Neuromodulation: More Than a Placebo Effect?

Sophie W. Kjær; Andrew S.C. Rice; Karolina Wartolowska; Lene Vase

Disclosures

Pain. 2020;16(3):491-495. 

In This Article

Neuromodulation in Pain: Current Evidence

Analgesic effects of neuromodulation have been demonstrated in patients experiencing chronic pain caused by conditions such as osteoarthritis, back problems, or Parkinson disease.[11,18,20,42,47] Procedures of neuromodulation proposed for targeting pain involve both invasive procedures such as deep brain stimulation, spinal cord stimulation, peripheral nerve stimulation, nerve root stimulation, and epidural motor cortex stimulation, and noninvasive procedures such as transcutaneous electrical nerve stimulation, and repetitive transcranial magnetic stimulation.[14] Spinal cord stimulation is an example of neuromodulation for chronic pain, mainly for the treatment of peripheral vascular disease, complex regional pain syndrome, and postsurgical chronic back and leg pain.[15] In this article, the spinal cord stimulation literature will be used as an example to demonstrate some of the challenges in the field of neuromodulation regarding the inclusion of placebo controls.

Spinal cord stimulation is widely used for analgesia in research and clinical practice. Inspired by the gate control theory of pain,[39] the objective of spinal cord stimulation therapy is to inhibit nociceptive transmission in the dorsal horn of the spinal cord. Traditional spinal cord stimulation (<1000 Hz) entails implanting an electrode, which delivers electrical impulses, in the epidural space over the dorsal column structure of the spine.[16] Such stimulation often evokes paraesthesiae, an abnormal painless sensation in the target innervation.[24] Advancements in neuromodulation technology have allowed for the emergence of high-frequency spinal cord stimulation, which stimulates at 10,000 Hz, and at this frequency, pain relief is obtained without paraesthesiae.[17] It has been established that patients with chronic pain probably benefit from traditional low-frequency spinal cord stimulation as well as from high-frequency spinal cord stimulation.[3,6,31]

Previous research has drawn attention to the quality of evidence underlying neuromodulation, highlighting the need for further preclinical studies elucidating mechanisms, sufficient blinding and controls, and the consideration of placebo effects.[13,22] As a Cochrane review on the topic has been withdrawn due to being out of date,[37] there is currently a lack of recent reviews on the evidence of spinal cord stimulation for pain. Systematic reviews show that the majority of current evidence of spinal cord stimulation relies on small-scale studies, case studies, or prospective studies with a lack of randomized controlled trials.[43,55] Randomized controlled trials in the field often compare different modalities of spinal cord stimulation therapy, eg, various frequencies of stimulation. This is illustrated in a sample identified through PubMed for the purpose of this article (the latest 200 out of 2035 results searching for "spinal cord stimulation" AND "pain," with no restrictions regarding the year of publication, identified the sixth of May 2019). In this sample, 17 studies included control groups. Fourteen of these used another spinal cord stimulation therapy (eg, other frequencies of stimulation) as a control group, 2 studies compared results to a healthy control group,[27,28] and one to medical treatment.[49] These control groups may not be sufficient to evaluate treatment efficacy. Medical treatment, or standard care, reflects the course of symptoms without spinal cord stimulation, but cannot control for the placebo effects associated with an invasive technique. Healthy controls are also not an adequate control group, because they do not demonstrate these fluctuations in symptoms. Other types of spinal cord stimulation may act as a control; however, because the working mechanisms underlying this therapy are unclear, comparing 2 neuromodulation therapies may not be sufficient to demonstrate that they are truly effective and placebo-controlled trials will be needed.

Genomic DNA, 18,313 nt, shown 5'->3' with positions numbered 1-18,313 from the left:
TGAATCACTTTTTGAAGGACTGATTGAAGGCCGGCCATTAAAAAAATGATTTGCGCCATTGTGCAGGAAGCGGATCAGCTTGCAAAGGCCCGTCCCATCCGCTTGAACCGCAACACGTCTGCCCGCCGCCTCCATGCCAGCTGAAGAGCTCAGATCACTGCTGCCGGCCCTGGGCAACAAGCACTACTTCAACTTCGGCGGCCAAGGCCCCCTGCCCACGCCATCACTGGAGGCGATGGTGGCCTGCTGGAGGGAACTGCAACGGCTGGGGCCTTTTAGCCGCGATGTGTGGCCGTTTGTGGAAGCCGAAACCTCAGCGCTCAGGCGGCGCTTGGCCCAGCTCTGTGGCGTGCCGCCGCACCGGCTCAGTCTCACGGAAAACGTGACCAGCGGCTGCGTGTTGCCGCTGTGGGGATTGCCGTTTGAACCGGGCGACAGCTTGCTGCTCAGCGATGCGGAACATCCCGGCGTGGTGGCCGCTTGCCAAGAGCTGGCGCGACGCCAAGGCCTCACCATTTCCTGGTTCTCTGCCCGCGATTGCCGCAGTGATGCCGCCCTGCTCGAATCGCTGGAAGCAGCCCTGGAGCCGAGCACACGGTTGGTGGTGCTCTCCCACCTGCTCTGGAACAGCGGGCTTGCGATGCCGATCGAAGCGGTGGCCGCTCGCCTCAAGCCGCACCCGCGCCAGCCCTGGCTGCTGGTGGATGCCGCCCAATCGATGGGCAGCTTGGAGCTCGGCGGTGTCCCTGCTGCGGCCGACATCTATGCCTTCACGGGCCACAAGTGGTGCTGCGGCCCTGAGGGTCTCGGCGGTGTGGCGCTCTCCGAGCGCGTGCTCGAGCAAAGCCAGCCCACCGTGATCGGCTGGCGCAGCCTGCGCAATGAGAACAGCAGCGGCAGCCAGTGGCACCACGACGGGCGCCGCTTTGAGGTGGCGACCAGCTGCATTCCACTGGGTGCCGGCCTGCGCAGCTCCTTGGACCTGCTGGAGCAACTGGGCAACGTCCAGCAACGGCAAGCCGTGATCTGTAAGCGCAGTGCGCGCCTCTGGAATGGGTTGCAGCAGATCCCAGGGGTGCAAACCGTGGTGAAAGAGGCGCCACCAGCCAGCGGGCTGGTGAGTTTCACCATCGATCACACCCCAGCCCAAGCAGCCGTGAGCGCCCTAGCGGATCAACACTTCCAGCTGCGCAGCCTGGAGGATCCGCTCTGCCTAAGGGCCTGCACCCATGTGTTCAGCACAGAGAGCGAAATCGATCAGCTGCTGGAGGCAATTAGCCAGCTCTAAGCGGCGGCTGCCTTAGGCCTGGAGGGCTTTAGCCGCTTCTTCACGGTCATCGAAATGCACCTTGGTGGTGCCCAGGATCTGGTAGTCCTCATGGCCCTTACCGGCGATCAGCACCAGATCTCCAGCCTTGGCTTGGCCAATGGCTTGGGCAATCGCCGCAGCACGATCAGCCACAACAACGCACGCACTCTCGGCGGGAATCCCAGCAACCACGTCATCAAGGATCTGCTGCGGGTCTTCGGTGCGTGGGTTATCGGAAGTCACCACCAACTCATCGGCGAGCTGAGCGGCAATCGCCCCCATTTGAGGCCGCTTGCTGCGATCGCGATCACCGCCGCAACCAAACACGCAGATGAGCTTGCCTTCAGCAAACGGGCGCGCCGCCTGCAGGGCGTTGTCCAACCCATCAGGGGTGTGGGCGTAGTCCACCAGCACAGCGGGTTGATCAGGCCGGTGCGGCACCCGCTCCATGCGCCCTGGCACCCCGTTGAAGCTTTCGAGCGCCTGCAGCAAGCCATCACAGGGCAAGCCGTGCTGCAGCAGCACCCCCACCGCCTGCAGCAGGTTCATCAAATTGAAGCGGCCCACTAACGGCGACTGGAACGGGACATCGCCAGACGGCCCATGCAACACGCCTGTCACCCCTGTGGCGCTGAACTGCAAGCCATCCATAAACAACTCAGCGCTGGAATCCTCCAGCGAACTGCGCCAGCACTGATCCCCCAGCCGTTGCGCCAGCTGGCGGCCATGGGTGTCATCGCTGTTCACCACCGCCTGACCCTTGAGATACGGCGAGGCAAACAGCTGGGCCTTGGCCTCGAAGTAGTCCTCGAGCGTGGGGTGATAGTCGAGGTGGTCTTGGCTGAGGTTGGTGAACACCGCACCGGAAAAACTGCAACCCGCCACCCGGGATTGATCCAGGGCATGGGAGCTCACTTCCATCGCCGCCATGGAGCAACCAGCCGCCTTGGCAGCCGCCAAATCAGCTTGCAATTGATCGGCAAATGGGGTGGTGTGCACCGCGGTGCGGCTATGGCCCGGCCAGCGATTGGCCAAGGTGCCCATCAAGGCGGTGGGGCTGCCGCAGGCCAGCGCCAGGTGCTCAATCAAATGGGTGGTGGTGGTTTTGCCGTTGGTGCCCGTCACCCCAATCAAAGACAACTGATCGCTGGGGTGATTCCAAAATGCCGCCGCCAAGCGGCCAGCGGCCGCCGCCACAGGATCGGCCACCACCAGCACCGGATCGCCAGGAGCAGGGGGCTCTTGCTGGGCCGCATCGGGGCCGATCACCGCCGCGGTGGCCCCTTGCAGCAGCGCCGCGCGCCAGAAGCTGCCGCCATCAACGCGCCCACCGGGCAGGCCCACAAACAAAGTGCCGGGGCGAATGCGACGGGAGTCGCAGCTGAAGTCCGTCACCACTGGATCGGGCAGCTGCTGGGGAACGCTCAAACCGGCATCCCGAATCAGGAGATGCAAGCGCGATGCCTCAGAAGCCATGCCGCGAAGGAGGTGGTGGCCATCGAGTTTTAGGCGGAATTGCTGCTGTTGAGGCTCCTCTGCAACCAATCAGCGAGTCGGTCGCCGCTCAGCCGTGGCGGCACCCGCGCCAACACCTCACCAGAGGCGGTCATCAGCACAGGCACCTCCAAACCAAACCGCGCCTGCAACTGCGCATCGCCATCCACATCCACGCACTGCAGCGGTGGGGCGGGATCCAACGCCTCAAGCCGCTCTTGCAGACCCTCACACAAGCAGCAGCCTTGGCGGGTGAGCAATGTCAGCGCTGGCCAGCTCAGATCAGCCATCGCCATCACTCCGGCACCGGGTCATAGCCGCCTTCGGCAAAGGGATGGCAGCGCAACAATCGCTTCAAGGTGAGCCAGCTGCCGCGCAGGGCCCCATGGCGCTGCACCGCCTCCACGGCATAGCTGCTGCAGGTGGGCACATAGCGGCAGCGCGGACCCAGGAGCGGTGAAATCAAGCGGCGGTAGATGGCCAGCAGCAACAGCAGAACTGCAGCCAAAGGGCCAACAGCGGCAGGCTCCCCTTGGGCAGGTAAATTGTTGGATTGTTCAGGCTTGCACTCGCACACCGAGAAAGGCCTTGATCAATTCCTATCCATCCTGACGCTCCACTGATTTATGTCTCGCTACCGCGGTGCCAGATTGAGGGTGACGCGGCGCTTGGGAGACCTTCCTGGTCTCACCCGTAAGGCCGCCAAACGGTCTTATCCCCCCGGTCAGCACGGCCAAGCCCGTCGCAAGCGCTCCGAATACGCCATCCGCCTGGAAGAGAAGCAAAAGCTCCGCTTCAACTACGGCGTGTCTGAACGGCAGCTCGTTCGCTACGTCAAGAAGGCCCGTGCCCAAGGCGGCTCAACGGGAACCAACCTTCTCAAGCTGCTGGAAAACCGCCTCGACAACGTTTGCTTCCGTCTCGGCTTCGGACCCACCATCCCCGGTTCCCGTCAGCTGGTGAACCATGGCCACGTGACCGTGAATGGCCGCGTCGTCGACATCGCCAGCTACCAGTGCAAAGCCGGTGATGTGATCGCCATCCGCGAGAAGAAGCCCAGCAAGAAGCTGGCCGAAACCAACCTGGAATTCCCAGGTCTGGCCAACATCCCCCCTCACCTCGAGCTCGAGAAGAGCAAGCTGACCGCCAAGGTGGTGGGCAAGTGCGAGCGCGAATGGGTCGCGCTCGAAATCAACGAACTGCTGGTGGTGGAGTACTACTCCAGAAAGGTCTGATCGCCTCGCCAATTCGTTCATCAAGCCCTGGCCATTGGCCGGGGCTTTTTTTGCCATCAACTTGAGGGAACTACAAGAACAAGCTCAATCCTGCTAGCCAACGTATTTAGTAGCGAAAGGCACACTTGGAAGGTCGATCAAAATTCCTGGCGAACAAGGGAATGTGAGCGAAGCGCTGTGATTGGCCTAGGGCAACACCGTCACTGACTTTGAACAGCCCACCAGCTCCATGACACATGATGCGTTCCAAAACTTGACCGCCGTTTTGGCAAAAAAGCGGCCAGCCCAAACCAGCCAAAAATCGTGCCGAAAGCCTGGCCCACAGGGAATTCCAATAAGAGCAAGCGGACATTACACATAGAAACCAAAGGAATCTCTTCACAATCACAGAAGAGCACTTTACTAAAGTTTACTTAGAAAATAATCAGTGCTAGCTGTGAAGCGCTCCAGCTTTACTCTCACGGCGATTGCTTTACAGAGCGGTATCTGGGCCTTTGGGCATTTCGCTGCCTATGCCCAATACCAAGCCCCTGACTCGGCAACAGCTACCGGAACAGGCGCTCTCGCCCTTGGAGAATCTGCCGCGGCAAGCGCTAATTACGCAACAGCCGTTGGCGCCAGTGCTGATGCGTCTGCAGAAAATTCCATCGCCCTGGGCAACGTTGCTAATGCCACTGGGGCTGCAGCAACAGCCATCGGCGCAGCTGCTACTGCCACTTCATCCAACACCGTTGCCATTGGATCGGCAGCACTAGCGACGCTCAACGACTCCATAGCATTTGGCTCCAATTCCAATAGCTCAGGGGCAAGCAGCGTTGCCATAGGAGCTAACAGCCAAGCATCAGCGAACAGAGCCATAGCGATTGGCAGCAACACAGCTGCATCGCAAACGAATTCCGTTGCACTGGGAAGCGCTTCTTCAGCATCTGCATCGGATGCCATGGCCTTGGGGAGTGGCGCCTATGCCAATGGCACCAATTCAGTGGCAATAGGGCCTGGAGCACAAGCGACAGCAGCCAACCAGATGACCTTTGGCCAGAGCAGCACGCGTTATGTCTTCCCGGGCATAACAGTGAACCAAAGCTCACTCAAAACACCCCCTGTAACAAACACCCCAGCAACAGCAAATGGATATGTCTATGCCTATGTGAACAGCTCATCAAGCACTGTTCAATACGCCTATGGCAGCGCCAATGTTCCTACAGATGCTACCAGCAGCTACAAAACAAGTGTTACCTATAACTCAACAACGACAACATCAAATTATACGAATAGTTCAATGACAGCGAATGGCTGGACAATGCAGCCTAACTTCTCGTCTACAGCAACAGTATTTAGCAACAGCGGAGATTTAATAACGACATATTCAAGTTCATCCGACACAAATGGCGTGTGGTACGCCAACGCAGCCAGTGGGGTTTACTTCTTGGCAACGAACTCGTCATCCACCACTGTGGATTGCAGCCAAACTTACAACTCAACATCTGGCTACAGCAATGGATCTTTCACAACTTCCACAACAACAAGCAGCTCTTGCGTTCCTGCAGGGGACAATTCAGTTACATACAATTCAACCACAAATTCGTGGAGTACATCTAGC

In the existing spinal cord stimulation literature, there is a small number of neuromodulation studies that have included placebo procedures, but they have used various stimulation frequencies and produced mixed results regarding the efficacy of active stimulation over placebo.[2,33,44,52] In the following examples of placebo-controlled trials, placebo conditions entailed programming the same settings in the spinal cord stimulation device as the active stimulation, but with no amplitude in the placebo treatment, meaning that no electrical impulses were delivered. A small case series study, which included only 4 subjects, found beneficial effects of spinal cord stimulation in comparison with placebo.[52] In this study, subjects were assigned to placebo spinal cord stimulation and active high-density spinal cord stimulation (1200 Hz), which involves paraesthesiae-free stimulation through increased frequency and pulse width and reduced amplitude compared with traditional stimulation. While all subjects achieved pain relief as a result of active spinal cord stimulation, one subject also responded well to placebo stimulation. Larger studies have also produced mixed results regarding the efficacy of active stimulation and the most beneficial stimulation frequency. In a double-blind randomized two-period crossover study in 33 patients with chronic back pain, a similar proportion (N = 14/33) of patients responded to high-frequency stimulation (5000 Hz) and placebo condition without stimulation (N = 10/33).[44] In a study, placebo stimulation was compared to varying frequencies of stimulation (1200, 3030, and 5882 Hz).[2] Although stimulation at 5882 Hz produced statistically significant pain relief compared with both the lower frequencies and placebo stimulation, the lower frequencies of stimulation did not produce any effect beyond placebo.[2] By contrast, another trial showed no difference in pain reduction across 4 frequencies of stimulation (40, 500, 1200 Hz, and burst spinal cord stimulation), but found that all spinal cord stimulation frequencies outperformed placebo.[33] Thus, although stimulation at 1200 Hz produced analgesic effects beyond placebo in one trial, this effect was absent in another trial. Hence, the efficacy of stimulation frequencies over placebo has varied across studies, thereby questioning the efficacy of active stimulation over placebo. Differences between the trials might have been caused by bias because some patients may have been unblinded either in low-frequency spinal cord stimulation by paraesthesiae or in high-frequency stimulation by the higher number of recharge sessions during active stimulation.[2,33,52] Although all trials were set up to be double-blind, only one study tested whether blinding was obtained.[44] Thus, it seems that the placebo conditions may have been insufficiently robust in so far as blinding can be questioned, thereby potentially compromising the control for contextual factors and the findings of the studies.